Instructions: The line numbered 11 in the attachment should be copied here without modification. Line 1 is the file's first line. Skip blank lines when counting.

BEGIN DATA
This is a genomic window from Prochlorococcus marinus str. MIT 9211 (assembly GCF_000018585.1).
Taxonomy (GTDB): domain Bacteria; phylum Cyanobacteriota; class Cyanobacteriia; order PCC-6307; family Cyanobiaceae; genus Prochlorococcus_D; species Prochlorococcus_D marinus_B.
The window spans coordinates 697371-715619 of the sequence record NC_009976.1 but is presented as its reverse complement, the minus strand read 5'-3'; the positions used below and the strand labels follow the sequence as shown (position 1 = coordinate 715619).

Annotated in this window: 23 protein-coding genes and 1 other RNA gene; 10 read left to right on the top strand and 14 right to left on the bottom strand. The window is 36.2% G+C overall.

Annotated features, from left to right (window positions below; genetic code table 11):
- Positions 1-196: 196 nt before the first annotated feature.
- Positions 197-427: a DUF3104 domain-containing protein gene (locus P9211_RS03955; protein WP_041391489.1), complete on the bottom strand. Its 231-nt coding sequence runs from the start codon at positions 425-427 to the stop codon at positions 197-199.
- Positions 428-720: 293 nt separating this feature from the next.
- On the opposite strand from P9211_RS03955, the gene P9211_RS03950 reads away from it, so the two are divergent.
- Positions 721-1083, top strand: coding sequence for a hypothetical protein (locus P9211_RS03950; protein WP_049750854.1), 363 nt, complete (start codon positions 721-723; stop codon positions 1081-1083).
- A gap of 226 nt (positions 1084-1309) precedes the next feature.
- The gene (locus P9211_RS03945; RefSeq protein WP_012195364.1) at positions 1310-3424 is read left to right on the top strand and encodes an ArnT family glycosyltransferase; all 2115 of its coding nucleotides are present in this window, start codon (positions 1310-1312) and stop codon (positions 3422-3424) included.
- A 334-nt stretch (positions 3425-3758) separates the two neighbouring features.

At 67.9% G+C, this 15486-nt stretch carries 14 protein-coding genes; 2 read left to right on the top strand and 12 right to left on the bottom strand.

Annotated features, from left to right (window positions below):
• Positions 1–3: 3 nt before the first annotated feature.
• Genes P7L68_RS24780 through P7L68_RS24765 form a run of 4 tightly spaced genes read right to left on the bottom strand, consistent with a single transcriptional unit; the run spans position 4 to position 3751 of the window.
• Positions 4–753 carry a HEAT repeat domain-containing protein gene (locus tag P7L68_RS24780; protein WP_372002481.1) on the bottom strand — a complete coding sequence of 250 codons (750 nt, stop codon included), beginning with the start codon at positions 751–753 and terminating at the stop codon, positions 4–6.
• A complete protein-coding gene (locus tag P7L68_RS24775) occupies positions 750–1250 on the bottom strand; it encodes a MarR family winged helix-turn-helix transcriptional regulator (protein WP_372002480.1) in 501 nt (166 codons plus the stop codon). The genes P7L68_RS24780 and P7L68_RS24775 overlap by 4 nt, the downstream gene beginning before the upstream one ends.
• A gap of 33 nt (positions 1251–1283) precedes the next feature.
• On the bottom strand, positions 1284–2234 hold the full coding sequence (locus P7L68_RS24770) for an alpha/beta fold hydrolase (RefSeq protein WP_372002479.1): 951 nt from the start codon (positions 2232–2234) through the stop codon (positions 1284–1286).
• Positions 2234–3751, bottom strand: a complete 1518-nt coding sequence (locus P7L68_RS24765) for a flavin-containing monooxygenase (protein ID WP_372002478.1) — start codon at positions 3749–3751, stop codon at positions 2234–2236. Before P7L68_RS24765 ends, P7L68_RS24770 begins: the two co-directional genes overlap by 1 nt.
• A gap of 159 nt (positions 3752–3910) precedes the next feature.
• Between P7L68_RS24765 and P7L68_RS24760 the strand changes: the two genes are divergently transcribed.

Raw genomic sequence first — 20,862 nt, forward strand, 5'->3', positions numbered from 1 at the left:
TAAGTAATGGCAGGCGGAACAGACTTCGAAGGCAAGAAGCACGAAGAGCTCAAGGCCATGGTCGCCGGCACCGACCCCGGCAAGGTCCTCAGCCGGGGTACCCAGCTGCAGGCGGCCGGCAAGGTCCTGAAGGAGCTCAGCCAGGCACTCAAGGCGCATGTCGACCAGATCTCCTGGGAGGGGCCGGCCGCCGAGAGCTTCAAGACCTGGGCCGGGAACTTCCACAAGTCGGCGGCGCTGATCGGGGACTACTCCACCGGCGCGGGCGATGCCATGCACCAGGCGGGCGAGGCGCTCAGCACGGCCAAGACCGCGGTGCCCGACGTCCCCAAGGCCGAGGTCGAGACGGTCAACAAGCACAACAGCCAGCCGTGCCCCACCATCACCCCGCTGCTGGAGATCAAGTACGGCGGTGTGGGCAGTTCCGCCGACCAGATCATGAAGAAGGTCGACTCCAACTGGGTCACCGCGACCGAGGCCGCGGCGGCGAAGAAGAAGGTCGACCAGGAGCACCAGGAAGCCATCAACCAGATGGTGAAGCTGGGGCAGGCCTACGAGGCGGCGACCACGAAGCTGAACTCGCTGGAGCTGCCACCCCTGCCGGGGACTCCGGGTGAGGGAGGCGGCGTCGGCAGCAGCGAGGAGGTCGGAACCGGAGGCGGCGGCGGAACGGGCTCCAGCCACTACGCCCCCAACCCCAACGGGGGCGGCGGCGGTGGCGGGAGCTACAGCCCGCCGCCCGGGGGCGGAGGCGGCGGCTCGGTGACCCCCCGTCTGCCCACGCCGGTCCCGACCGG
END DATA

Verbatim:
- A gap of 226 nt (positions 1084-1309) precedes the next feature.